Parks, Flooding: Update on Past and Upcoming Meetings

Corps of Engineers Releases Long-Awaited Regional Watershed Assessment

June 19, 2021

The wonderful thing about this virtual world is that you can go to meetings anywhere, anytime, stay cool and collected, and save time and gas.

And we have plenty of meetings of regional and local councils and committees to attend, plus a new federal watershed report to read.

Parks Board Public Meeting June 22

After some prodding, the Houston Parks Board has graciously revealed the time and date of its next public meeting, which is Tuesday, June 22. They’ve even announced it on the Intertubes! Previously a board spokesperson claimed that notices for its rare public meetings were posted on the bulletin board outside City Hall as required by law. The catch was you sorta had to know there was an upcoming meeting to go downtown to try to find the notice. We never saw one posted.

We and many others think the Houston Parks Board (along with the private conservancies that run some of our major public parks) should be more accountable, more transparent, and more representative of the public, which is why we are telling you about this. Also, they’ve done some damaging things to Buffalo Bayou.

Apparently the board also posted a notice online for the last meeting, which was Sept. 22, 2020. But even though we receive regular emails from the very nice people on the parks board staff, we missed the notice about this, which was quietly posted on the Houston Parks Board website on Sept. 18, 2020.

No idea what happened at that meeting because there don’t seem to be any minutes available to the public, which would seem to be contrary to the Open Meetings Act.

This is all very confusing because there are two Houston parks boards, a public local government corporation, which is subject to the Open Meetings Act (see also here), and a private Houston Parks Board foundation, which is not.

The public face of the parks board is the private foundation, which hires the staff and runs the website and major projects, like Bayou Greenways. All twenty appointed members of the public parks board, nominated by the mayor and approved by city council, are also on the private foundation board, which has an additional fifteen members.

The public Houston Parks Board meets virtually on June 22 at 10 a.m. Here is information about how to register for the meeting and make comments. Note that you must register before noon on Monday, June 21.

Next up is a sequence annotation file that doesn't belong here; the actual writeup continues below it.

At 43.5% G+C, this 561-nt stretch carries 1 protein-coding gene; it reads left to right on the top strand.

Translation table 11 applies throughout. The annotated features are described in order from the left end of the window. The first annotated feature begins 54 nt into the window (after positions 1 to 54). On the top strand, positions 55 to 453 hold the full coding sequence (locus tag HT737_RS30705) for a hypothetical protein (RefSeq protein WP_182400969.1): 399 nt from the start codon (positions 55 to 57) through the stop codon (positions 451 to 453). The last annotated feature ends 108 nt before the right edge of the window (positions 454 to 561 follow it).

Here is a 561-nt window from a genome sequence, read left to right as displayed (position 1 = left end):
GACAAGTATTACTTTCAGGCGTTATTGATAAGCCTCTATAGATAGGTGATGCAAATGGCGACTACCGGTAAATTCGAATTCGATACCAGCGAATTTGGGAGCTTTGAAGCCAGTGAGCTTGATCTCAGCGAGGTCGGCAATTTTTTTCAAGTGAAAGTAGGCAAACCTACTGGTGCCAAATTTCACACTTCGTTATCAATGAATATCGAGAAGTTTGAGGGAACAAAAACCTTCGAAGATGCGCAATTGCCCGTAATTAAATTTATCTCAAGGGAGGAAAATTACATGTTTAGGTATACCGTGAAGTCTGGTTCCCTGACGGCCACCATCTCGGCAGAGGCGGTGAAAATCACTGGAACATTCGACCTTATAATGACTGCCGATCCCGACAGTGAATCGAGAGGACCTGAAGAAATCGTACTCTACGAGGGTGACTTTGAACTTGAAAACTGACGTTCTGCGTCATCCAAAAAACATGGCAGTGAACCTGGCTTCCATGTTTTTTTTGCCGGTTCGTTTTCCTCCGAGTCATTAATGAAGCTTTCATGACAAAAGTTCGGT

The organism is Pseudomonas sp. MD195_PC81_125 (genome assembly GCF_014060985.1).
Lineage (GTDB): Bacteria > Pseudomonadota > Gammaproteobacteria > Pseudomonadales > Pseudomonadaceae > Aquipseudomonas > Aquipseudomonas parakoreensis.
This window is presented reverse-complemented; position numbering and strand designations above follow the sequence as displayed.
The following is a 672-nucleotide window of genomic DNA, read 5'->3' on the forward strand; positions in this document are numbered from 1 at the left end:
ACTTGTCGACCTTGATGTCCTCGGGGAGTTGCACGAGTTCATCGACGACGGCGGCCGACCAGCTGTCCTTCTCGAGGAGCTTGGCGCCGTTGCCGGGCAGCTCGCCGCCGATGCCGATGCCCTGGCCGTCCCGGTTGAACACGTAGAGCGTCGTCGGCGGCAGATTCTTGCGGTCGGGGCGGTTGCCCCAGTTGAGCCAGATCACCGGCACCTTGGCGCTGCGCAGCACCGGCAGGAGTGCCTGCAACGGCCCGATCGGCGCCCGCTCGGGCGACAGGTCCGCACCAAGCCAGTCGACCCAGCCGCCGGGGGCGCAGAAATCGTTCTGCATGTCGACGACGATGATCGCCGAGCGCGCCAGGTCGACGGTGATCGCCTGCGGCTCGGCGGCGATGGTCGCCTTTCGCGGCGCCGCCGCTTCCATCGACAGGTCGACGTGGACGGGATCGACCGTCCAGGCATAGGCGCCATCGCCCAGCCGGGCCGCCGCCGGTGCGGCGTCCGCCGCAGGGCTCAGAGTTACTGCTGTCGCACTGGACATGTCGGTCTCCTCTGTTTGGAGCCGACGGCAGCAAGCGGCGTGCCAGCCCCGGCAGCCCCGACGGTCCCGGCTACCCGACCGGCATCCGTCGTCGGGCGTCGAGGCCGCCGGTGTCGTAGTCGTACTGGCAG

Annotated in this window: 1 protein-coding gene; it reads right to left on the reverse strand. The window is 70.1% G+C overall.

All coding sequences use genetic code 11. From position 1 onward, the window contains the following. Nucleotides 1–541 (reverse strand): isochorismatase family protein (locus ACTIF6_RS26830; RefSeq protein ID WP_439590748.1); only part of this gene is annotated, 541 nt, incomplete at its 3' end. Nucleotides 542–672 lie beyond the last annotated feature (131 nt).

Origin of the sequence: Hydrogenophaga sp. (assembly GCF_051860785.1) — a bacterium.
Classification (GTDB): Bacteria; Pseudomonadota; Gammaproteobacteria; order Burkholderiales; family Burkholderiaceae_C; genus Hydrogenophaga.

Note that the Uptown Development Authority, which is now co-managing and providing funding for development of Memorial Park along with the private Memorial Park Conservancy, is also a local government corporation. The authority has regular meetings open to public comment. Notices and agendas are posted on the Uptown website. The meetings, which are now both virtual and in-person, are scheduled for the fourth Wednesday of the month at 3:30 p.m., though the last meeting was on the third Wednesday.

Related: Shocking Plan to Bulldoze, Reroute Buffalo Bayou. Historic Banks of Memorial Park to Be Radically Altered

Planning for Flooding

Here are some of the upcoming meetings and events:

San Jacinto Region, June 23 and 25

The executive committee of the recently formed San Jacinto Regional Flood Planning Group will meet virtually Wednesday, June 23, at 9 a.m. to vote on two new voting members of the group. These two positions represent the Upper Watershed and Environmental Interests.

Here is how to register for that meeting, which also allows public and written comments.

The executive committee will meet again on June 25. Here is how to register for that meeting. (Public notice here.)

There are fifteen regional flood planning groups in the state of Texas. They are charged by the Texas Water Development Board with developing regional plans to reduce flood risk. The draft plans are to be delivered to the state board by Aug. 1, 2022.

At the full meeting of the group on June 10, Chair Russ Poppe announced that there were twelve applications for the two positions, out of which the committee selected five candidates.

The group, which represents Region 6, may now have to find another member and new chair since Russ Poppe resigned as executive director of the Harris County Flood Control District effective July 2.

Read the rest of this post to find out about other flood planning meetings and reports.

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